1. bitter (having an acrid taste)
  2. bitter, embittered

Inflection

Inflection of bitter
uninflected bitter
inflected bittere
comparative bitterder
positive comparative superlative
predicative/adverbial bitter bitterder het bitterst
het bitterste
indefinite m./f. sing. bittere bitterdere bitterste
n. sing. bitter bitterder bitterste
plural bittere bitterdere bitterste
definite bittere bitterdere bitterste
partitive bitters bitterders

Derived terms

Related terms

Descendants

See also

Noun

bitter m or n (plural bitters, diminutive bittertje n)

  1. A type of strong spirits made by steeping (often bitter) herbs in brandy or jenever, traditionally considered a digestive drink.
    Zonder zijn gebruikelijke bittertje om vier uur voelde Opa zich niet lekker.Without his regular shot of bitter at four o'clock, Grandpa wouldn't feel well.

Usage notes

When used in a countable sense (a serving of bitter), the diminutive is the usual form.

Derived terms

Synonyms

Descendants

Further reading


Finnish

Noun

bitter

  1. bitter (type of beer)

Declension

Inflection of bitter (Kotus type 6/paperi, no gradation)
nominative bitter bitterit
genitive bitterin bitterien
bittereiden
bittereitten
partitive bitteriä bittereitä
bitterejä
illative bitteriin bittereihin
singular plural
nominative bitter bitterit
accusative nom. bitter bitterit
gen. bitterin
genitive bitterin bitterien
bittereiden
bittereitten
partitive bitteriä bittereitä
bitterejä
inessive bitterissä bittereissä
elative bitteristä bittereistä
illative bitteriin bittereihin
adessive bitterillä bittereillä
ablative bitteriltä bittereiltä
allative bitterille bittereille
essive bitterinä bittereinä
translative bitteriksi bittereiksi
instructive bitterein
abessive bitterittä bittereittä
comitative bittereineen
Possessive forms of bitter (type paperi)
possessor singular plural
1st person bitterini bitterimme
2nd person bitterisi bitterinne
3rd person bitterinsä

French

Pronunciation

Verb

bitter

  1. (transitive, slang) to understand, usually used in negative form and especially with rien.
    J’ai rien bitté au cours.
    (please add an English translation of this usage example)

Conjugation

Synonyms


German

Etymology

From Middle High German bitter, pitter, from Old High German bittar, from Proto-West Germanic *bit(t)r, from Proto-Germanic *bitraz. Compare Low German bitter, Dutch bitter, English bitter, Swedish bitter, Icelandic bitur.

Pronunciation

Adjective

bitter (comparative bitterer, superlative am bittersten)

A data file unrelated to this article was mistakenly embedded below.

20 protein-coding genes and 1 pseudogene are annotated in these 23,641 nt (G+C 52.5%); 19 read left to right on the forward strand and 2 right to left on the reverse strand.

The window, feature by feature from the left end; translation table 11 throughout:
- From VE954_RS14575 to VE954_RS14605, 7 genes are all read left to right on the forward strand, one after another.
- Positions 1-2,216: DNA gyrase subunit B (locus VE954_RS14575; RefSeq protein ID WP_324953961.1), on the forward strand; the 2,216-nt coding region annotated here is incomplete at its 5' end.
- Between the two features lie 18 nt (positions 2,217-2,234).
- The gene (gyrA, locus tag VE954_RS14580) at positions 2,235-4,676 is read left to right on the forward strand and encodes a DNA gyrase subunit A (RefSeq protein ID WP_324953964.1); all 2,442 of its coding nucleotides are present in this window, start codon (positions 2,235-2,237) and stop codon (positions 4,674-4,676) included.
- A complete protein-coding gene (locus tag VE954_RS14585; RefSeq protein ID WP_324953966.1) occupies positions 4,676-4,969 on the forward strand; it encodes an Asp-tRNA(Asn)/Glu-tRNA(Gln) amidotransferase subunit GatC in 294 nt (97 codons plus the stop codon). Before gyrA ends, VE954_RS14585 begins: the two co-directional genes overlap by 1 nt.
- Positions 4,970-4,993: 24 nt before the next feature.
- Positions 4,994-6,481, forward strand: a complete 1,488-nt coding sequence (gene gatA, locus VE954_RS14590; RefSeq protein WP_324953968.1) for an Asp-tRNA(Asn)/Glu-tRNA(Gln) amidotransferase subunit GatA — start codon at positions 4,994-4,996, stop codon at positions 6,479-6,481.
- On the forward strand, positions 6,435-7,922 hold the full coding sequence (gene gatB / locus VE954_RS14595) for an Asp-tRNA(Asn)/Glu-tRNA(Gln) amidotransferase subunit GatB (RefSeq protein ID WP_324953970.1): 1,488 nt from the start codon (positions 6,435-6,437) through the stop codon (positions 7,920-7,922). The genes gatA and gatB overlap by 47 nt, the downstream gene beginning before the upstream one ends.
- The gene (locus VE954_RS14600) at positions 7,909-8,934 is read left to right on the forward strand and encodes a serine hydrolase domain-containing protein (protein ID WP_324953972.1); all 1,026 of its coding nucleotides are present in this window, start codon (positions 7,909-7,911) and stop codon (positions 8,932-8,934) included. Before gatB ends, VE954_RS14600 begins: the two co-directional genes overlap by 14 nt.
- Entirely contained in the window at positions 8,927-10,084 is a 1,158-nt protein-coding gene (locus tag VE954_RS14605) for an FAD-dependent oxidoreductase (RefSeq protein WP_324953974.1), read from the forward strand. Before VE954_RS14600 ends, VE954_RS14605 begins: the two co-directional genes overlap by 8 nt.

1. bitter

(tastes) Geschmack; bitter, salzig, sauer, süß (Category: de:Taste)

Declension

Derived terms

Adverb

bitter

  1. bitterly

Synonyms

Further reading


Italian

Etymology

From English bitters.

Noun

bitter m (invariable)

  1. bitters

Middle Dutch

Etymology

From Old Dutch bitter, from Proto-West Germanic *bit(t)r, from Proto-Germanic *bitraz.

Pronunciation

Adjective

bitter

  1. bitter (taste)
  2. sad, painful

Inflection

This adjective needs an inflection-table template.

Descendants

Further reading


Norwegian Bokmål

Etymology

From Middle Low German bitter and Old Norse bitr

Adjective

bitter (neuter singular bittert, definite singular and plural bitre, comparative bitrere, indefinite superlative bitrest, definite superlative bitreste)

  1. bitter

Derived terms

References


Norwegian Nynorsk

Etymology

From Middle Low German bitter and Old Norse bitr

Adjective

bitter (neuter singular bittert, definite singular and plural bitre, comparative bitrare, indefinite superlative bitrast, definite superlative bitraste)

  1. bitter

References


Old English

Pronunciation

Adjective

bitter

  1. Alternative form of biter

Declension


Old High German

Pronunciation

Adjective

bitter

  1. Alternative form of bittar

References

  • Joseph Wright, An Old High German Primer

Swedish

Etymology

From Old Norse bitr (partly through the influence of Middle Low German bitter), from Proto-Germanic *bitraz.

Pronunciation

Adjective

bitter (comparative bittrare, superlative bittrast)

  1. bitter; having an acrid taste
  2. bitter; hateful
  3. bitter; resentful

Declension

Inflection of bitter
Indefinite Positive Comparative Superlative2
Common singular bitter bittrare bittrast
Neuter singular bittert bittrare bittrast
Plural bittra bittrare bittrast
Masculine plural3 bittre bittrare bittrast
Definite Positive Comparative Superlative
Masculine singular1 bittre bittrare bittraste
All bittra bittrare bittraste
1) Only used, optionally, to refer to things whose natural gender is masculine.
2) The indefinite superlative forms are only used in the predicative.
3) Dated or archaic